This is the place to begin for parents, kids, teachers, administrators, and all school staff. Being able to manage emotions right now in a period of uncertainty is critical to keep learning and working moving smoothly.
The first step in this process is to be able to identify your emotions. Teachers can model different emotions in online sessions by first modeling how they feel and then asking kids to do the same. This can become a routine. How is everyone feeling today? The critical piece is to ask why. When we give emotions context, we help connect them to the events and issues that are driving them, which aids learning and stores the information for later use.
2. Make a plan to manage emotions.
It’s not enough just to acknowledge we all have emotions right now; planning what to do when they are felt is even more important than ever.
For teachers this can be done during their distance learning sessions, emails to students and parents. It starts with modeling.
“This morning I was feeling a little anxious when I woke up so I went outside and did 10 jumping jacks on my porch. This helped me to feel a little less anxious so I could make a plan for the day.”
This kind of modeling from parents and teachers will help kids to learn they are in control of their response to the emotions. During distance learning sessions, teachers can ask kids to offer ideas and suggestions for strategies to manage different emotions and then ask kids to practice and share how it went the next time they “meet.”
3. Build empathy for others. We are all in this together.
This is a good time to build a team. We can’t be together or play together but we can understand and share our common emotions, strategies, and ideas of how to manage this difficult time. Learning from each other right now is key to making distance learning less remote and less isolating.
4. It all takes time.
We aren’t expecting mastery of academic subjects right now, so patience in this area is needed, too. Just make a plan to make emotions a focus every day. You’ll be surprised at how enthusiastic your students and kids are to discuss them.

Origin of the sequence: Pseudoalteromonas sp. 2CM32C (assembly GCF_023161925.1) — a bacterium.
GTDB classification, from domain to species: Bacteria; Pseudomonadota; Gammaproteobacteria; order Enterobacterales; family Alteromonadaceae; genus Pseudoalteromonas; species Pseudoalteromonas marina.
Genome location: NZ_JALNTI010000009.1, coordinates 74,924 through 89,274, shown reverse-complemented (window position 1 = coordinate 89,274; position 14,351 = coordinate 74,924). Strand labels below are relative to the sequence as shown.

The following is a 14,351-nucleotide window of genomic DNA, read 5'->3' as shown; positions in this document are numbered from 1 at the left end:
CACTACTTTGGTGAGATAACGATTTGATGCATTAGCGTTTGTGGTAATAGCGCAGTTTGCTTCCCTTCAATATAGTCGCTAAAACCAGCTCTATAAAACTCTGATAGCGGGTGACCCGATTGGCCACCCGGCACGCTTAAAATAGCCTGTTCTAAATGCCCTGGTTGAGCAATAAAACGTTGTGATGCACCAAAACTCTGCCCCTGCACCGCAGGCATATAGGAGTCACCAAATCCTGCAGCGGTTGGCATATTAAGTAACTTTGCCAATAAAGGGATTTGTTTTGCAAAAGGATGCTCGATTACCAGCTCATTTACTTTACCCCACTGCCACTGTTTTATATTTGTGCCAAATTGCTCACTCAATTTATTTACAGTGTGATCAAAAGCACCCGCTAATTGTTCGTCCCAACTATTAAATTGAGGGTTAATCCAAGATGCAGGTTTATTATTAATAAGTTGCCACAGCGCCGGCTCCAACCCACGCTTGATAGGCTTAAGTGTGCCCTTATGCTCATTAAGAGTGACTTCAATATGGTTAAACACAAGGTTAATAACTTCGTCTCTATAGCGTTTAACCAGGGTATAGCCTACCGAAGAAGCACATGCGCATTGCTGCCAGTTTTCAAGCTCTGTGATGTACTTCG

Our new “normal” doesn’t mean we have to give up on SEL until we are back to school. In fact, it’s the best time to try a new approach.
For more, see:
Stay in-the-know with innovations in learning by signing up for the weekly Smart Update.
Getting Smart has launched the Getting Through series to support educators, leaders, and families on the path forward during such an uncertain time. This series will provide resources and inspiration as we face long term school closures, new learning environments, and address equity and access from a new lens. Whether you are just getting started with distance or online learning, or you’ve had plans in place and have the opportunity to share your work and guidance with others, there is a place for your voice and an opportunity to learn.
Lori Jackson is an educational psychologist, with more than 15 years of experience working with students and their families. She is also co-founder of The Connections Model, a Social Emotional Learning (SEL) curriculum company whose KidConnect Classroom Curriculum and App help students develop emotional regulation, the necessary foundation for all learning. Follow her work on Twitter @TheConnectModel.
Today, more and more districts are supporting Social and Emotional Learning (SEL) as a focused strategy— not only for improving school climate and student engagement but also for improving student learning.
AlaQuest Collaborative for Education helps school districts develop a clear plan to measure SEL implementation that aligns with their district goals. Whether school districts want to address the climate and culture, student demonstration of SEL skills, student achievement, safety or other areas, ACE guides and works beside leaders, teachers, and students to apply the right-fittiing resources. Visit CASEL website for more resources of how to measure SEL work.
ACE is who educators turn to for Professional Development. ACE has found that developing SEL skills in adults improves professional interactions inside the school and prepares teachers to help students develop their own SEL skills.
SEL implementation is reflected not only in classroom instruction, but in policies and practices on school climate, culture and partnerships with families. With support inside and outside of each district, ACE believes that SEL implementation has a stronger chance to be sustained and supported through changes in district leadership or downturns in finances. Join ACE with your donation to increase the implementation of SEL in Alabama's schools. Thank you for your partnership.
You Are Invited to Join Our LIVE Webinar!
Tuesday, June 2nd, 2020 at 10:00 AM (CST).
Join educators from across the state of Alabama
to address the current and anticipated
social and emotional needs related to the COVID-19 outbreak.
Matthew Smith, ACE Executive Director, will facilitate the LIVE webinar